If the product is amorphous, the most probable case, then a Tg’ has been defined and we will speak of viscous flow. The product will soften with increasing temperature, rather like a piece of modeling clay that is being stretched would do; it will progressively extend until it’s possibly breaks. The product then displays non-regular reductions in diameter across the whole of the cake for example.

When we measure a Tg’, depending on the method and equipment, there may be slight variability. Either I take into account the moment when I feel that the resistance of my modeling clay is beginning to give way (onset), or the moment when I no longer feel the resistance of the clay but it continues to stretch without breaking (offset). Most often, the analysis suggests to us a midpoint Tg’ measurement, that is between onset and offset. Whatever the case, it is important to note with regard to an amorphous product, that if there is a collapse, then it will necessarily occur after the analyzed Tg’ value. Therefore, in order to be able to define the highest possible collapse temperature (to be able to work at the highest possible shelf temperature), it is preferable to accompany the Tg’ analysis with an additional analysis.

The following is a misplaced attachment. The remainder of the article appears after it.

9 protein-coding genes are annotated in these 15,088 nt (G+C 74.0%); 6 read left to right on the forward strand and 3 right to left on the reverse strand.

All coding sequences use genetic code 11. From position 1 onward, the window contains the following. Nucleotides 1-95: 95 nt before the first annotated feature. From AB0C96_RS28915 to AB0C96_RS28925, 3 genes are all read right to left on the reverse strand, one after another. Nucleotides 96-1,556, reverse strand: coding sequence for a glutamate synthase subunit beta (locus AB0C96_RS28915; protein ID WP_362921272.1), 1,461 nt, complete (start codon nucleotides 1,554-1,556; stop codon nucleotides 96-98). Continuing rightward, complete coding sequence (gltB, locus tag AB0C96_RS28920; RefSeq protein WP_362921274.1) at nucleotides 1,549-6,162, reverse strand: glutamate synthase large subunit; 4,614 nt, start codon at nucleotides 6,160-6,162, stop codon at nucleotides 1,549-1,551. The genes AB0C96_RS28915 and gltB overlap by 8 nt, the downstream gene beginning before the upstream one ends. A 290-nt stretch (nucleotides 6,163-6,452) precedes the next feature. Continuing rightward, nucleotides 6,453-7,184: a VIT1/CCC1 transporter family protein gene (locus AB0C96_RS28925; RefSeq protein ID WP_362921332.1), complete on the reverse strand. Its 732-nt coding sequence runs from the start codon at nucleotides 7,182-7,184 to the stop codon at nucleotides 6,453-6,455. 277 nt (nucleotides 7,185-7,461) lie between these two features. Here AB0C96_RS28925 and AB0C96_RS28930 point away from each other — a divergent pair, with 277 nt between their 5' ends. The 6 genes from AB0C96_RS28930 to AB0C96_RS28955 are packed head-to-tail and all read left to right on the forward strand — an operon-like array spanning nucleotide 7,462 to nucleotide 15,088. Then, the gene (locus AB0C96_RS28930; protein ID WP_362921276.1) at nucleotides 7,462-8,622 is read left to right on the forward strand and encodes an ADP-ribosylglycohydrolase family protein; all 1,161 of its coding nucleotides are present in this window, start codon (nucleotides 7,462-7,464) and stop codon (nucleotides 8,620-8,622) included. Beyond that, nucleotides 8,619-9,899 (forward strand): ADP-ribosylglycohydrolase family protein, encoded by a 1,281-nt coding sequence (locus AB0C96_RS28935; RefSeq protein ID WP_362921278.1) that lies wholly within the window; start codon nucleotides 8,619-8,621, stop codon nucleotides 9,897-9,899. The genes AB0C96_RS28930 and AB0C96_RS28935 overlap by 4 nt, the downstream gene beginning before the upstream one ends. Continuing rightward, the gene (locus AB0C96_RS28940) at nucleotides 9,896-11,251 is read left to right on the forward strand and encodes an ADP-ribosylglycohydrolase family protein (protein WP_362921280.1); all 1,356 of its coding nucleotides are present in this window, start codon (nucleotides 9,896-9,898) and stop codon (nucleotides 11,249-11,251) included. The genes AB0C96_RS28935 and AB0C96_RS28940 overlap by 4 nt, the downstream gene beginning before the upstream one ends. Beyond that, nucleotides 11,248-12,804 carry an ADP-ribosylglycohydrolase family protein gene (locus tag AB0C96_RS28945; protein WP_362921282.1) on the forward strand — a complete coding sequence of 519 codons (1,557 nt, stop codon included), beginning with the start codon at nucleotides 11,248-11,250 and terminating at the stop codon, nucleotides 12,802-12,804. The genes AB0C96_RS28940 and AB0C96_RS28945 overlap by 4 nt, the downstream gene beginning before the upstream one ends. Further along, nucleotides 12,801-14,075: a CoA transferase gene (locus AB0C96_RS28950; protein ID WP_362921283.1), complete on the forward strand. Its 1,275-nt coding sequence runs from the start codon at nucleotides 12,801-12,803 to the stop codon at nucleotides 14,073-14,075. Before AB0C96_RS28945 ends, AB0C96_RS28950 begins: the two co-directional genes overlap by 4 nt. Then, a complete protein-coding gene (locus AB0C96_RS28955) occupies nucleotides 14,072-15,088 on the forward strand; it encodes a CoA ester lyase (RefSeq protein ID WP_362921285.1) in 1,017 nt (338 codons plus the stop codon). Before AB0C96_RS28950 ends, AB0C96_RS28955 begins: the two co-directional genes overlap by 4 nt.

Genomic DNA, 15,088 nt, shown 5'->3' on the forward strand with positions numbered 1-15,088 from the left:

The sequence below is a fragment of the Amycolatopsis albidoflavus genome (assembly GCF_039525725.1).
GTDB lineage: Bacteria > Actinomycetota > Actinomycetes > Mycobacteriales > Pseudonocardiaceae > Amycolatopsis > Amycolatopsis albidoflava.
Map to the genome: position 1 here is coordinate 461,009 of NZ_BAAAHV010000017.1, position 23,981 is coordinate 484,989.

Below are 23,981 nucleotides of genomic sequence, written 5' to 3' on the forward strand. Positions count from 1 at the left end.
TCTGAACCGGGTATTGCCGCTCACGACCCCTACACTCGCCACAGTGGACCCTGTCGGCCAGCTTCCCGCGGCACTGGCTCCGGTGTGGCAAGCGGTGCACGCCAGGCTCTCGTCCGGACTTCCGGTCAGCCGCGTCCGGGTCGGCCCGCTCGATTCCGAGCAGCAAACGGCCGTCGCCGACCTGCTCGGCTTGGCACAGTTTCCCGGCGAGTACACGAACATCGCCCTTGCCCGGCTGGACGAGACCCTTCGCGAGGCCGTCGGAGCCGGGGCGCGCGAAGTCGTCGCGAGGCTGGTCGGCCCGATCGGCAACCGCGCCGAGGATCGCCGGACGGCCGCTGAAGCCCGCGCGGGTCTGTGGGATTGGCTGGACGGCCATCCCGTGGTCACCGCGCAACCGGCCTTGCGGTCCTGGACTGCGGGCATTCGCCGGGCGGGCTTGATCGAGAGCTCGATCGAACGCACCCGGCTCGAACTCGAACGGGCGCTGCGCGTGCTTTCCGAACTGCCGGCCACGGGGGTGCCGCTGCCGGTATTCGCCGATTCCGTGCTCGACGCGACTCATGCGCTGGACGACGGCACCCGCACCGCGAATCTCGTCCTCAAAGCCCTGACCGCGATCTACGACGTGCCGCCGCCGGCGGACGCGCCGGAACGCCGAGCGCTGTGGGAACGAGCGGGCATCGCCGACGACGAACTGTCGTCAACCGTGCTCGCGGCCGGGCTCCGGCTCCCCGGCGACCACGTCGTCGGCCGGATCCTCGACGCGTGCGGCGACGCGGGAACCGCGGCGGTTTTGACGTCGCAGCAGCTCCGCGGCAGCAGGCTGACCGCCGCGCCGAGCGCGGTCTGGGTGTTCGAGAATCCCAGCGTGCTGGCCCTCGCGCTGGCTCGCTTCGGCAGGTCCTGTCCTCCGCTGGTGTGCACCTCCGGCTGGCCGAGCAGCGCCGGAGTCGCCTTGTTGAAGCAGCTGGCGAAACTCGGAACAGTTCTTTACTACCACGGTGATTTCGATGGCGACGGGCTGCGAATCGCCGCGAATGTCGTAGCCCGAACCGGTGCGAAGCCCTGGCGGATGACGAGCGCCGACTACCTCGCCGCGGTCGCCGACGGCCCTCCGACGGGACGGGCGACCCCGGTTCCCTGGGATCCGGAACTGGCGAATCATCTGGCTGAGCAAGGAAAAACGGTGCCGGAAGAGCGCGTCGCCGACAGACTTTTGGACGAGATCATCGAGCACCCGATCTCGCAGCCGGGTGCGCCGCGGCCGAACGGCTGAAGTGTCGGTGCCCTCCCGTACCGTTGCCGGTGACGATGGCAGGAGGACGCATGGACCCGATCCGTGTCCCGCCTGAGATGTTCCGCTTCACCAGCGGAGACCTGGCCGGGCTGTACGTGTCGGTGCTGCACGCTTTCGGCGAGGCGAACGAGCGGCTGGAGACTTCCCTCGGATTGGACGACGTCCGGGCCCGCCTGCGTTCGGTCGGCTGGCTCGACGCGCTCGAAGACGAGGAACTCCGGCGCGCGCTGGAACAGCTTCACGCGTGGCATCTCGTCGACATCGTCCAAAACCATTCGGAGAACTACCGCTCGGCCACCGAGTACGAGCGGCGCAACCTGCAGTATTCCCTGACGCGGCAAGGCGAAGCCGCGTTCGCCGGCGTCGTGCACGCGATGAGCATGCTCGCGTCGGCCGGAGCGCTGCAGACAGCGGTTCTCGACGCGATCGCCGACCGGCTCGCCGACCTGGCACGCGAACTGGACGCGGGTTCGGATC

It involves determining the collapse temperature Tc which will be necessarily equivalent to or higher than the Tg’, in order not to deprive oneself of the possibility of gaining several °C during the cycle, without however affecting the quality of the lyophilization cake.

What are the different methods of thermal characterization? The most common method used to determine the nature of the product (ET or Tg’), is probably DSC (Differential Scanning Calorimetry). DSC measures the flow of heat “in & out” of a sample over a temperature range in comparison with a reference sample, most often empty.

Currently, modulated DSC “mDSC” will generally be preferred to DSC. mDSC allows the generation of temperature ramps with a regular wave that enables the differentiation of reversible thermal transitions (glass transition) from non-reversible transitions (eutectic melting). MDSC will therefore allow the dissociation of thermal events within the product which will not be observable in classic DSC. mDSC effectively allows the separation of concurrent events; observable for example with histidine, mannitol or glycine.

Complete article in "La Vague" April 2022 - Why and how to carry out thermal characterization of a product before lyophilization?